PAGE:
The arrangements here push the riff as being above all else. Multiple melodies form these songs that flow in such a fluid manner that this would inspire the Norwegian scene in their compositional choices. The melodies vary in tempo and in note selection yet the transitions never sound forced as the band will lengthen the note duration when speeding up and shorten the note duration when slowing down. This allows for these motifs to mutate without being held back by rhythm. The influence of Mozart is subtle but is ever present in the way the band designs the arrangement of each song. At first each song has a primary melody that either begins the composition or is introduced by a motif of minor importance. A development then occurs either through a new riff that either takes the previous motif and transforms it or through an entirely new riff accompanied with a tempo change to push the tension even further along. Eventually the music arrives at an apex where all the tension is released before it concludes on the main motif that has now become a revelation.

Let us look at “Angel of Disease,” which has a simple heavy metal motif in D# minor without any chromatic notes. It is then warped to a slower riff that is barely in D# minor but has been deformed entirely by surrounding chromatic notes and this continues the momentum of the main motif as the cycle repeats one more time before branching out into a palm muted stream of single notes working in opposition with the secondary motif leading us to the grand climax of the song. The solos Azagthoth performs obey the underlying riffs and, through a combination of insane melodies that are at times atonal whole tone jumps or some very unique arpeggios like the diminished seventh which is an endless stream of minor thirds, create some very unique sounds. The solos through their madness show a strong logic where they reinforce the arrangements either by providing the climax or by creating even more tension upon the chromatic segments.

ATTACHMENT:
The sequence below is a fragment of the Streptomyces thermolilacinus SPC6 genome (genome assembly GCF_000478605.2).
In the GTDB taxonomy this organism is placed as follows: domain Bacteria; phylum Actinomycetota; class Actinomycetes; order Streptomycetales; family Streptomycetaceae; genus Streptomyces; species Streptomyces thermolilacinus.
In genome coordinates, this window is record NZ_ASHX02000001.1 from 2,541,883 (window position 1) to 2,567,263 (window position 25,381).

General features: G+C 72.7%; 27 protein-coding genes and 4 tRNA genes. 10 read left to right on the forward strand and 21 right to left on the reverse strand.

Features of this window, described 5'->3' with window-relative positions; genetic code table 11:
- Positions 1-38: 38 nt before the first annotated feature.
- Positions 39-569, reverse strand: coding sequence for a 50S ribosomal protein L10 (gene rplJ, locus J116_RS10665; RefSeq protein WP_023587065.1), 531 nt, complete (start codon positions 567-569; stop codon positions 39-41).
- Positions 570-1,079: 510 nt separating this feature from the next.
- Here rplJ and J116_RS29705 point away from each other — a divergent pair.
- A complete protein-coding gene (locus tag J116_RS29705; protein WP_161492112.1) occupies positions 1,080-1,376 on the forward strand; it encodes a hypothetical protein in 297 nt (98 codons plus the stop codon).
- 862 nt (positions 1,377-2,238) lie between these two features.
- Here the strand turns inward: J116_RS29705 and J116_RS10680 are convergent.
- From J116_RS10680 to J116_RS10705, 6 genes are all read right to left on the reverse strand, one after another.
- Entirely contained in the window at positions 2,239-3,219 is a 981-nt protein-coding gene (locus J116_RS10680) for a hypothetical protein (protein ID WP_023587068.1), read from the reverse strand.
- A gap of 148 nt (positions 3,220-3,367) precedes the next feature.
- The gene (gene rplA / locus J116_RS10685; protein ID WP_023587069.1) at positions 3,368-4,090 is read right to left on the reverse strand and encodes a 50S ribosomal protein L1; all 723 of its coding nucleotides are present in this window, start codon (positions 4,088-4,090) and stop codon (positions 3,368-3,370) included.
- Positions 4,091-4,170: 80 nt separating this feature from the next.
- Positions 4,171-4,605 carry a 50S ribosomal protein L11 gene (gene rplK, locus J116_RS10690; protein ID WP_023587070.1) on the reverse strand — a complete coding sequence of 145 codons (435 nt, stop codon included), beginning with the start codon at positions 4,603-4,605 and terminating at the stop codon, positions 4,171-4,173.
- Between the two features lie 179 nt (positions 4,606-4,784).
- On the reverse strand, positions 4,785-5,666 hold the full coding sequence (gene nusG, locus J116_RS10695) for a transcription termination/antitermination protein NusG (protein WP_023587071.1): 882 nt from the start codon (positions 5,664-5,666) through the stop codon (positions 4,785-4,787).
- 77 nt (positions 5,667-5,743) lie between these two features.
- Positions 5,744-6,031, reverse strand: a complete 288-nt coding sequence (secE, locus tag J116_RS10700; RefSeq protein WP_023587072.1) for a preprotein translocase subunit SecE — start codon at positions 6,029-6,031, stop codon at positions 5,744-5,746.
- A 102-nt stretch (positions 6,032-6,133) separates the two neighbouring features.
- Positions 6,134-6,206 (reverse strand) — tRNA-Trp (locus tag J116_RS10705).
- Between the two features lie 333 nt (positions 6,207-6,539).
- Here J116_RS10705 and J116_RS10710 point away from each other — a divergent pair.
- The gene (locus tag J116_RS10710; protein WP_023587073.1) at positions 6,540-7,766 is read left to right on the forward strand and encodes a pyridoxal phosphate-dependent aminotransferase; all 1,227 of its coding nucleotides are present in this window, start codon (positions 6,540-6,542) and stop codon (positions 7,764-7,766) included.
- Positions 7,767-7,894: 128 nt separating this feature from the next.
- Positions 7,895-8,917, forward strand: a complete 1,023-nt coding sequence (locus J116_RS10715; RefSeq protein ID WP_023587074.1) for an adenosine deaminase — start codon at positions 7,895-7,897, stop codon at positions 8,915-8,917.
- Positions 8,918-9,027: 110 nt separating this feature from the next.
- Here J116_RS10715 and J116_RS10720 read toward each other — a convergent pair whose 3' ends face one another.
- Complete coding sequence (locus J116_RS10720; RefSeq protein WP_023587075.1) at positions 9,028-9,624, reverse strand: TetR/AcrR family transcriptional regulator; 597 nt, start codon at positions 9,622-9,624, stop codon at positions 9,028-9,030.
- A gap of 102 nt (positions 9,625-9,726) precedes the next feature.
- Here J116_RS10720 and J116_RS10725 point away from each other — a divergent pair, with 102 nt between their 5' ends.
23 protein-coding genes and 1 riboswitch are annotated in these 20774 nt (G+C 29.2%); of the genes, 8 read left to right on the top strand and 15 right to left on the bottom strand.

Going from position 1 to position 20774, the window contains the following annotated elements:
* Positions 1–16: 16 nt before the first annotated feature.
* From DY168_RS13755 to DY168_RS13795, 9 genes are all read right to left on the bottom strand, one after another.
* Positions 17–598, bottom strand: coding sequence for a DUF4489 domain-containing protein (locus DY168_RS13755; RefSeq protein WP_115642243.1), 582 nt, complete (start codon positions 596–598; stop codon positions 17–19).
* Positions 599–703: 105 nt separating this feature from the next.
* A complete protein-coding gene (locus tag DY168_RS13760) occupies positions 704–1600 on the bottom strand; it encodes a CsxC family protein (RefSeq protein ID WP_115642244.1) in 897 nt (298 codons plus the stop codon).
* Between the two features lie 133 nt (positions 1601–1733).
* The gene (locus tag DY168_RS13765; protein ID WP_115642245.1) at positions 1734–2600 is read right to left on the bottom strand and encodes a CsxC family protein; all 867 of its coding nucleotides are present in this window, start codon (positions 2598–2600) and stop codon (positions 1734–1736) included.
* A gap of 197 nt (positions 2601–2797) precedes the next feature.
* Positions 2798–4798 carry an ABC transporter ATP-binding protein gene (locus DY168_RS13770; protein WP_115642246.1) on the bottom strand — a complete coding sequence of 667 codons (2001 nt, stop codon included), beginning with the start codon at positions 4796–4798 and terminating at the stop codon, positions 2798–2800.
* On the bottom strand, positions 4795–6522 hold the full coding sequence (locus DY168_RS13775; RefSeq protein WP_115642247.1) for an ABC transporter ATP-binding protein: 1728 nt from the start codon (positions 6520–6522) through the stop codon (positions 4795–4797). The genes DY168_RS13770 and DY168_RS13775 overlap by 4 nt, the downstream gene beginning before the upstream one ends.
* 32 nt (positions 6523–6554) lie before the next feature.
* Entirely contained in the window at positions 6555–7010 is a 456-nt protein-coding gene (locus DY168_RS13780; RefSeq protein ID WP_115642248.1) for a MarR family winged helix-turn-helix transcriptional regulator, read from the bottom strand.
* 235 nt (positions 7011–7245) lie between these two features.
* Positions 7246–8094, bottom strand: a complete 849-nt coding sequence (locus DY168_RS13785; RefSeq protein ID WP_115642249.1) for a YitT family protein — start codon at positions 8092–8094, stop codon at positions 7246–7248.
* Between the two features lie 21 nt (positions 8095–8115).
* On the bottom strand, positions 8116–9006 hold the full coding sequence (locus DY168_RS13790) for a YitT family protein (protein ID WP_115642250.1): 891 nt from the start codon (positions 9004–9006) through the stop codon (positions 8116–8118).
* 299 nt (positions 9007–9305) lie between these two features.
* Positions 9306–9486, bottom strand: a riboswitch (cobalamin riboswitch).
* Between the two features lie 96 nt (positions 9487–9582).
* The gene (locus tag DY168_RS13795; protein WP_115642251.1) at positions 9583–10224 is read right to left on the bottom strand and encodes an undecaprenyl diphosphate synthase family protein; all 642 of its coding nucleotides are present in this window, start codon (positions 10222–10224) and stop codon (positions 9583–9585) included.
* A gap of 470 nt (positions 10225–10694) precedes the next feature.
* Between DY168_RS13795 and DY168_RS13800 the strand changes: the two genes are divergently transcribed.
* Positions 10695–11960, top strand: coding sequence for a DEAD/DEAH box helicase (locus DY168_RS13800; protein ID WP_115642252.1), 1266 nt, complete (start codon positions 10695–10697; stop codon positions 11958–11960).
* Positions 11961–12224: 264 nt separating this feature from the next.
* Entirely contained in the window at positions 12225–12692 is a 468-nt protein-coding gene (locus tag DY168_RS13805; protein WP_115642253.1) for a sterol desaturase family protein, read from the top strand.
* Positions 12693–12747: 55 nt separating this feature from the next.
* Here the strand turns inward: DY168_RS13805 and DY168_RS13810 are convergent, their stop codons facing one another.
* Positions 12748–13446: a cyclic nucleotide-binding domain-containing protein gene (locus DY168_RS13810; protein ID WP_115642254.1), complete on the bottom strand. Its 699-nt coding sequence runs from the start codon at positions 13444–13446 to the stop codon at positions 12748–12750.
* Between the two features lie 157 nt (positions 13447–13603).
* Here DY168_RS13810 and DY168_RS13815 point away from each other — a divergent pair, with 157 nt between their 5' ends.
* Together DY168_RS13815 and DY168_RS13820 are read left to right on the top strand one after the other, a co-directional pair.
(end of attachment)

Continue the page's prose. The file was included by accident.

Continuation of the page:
Abominations of Desolation takes the underground metal that evolving at the same time and use it to make the first truly mature death metal record. Surprisingly the heavy metal of the past is still very present in this band though it remains a device for the creation of the more consonant motifs, yet one can only wonder what the avenue explored by the only song to not appear on future records “Demon Seed.” The extravagant heavy metal didn’t seem to be in accordance with the band’s future works but what we have here is a Judas Priest style composition that plays with its dual identity, and it would take a few years before the European bands would develop this style further.

Where the influence of future country singer David Vincent would push Morbid Angel to explore grindcore and speed metal whilst taking influence from this album, Mike Browning was able to channel the band toward creating a powerful piece of art that is still to this day not fully understood and that neither musician has been able to recreate. There are far too many elements in this album to effectively analyze in such small an article as this is, but it reveals the power held by the common beliefs of two above average individuals, as well as reveals the magic that happened in that incredibly short period time only to disappear back to the depths of hell.

Tags: , , , ,

12 thoughts on “The Craft of Metal #2: Abominations of Desolation

  1. Flying Kites says:

    Massacra, Morbid Angel, and Incantation are the three supreme fallen angels of Death Metal.

  2. These riffs are so nice

  3. Maggot Paste says:

    Angel of Disease is in the key of E, just like the rest of the album.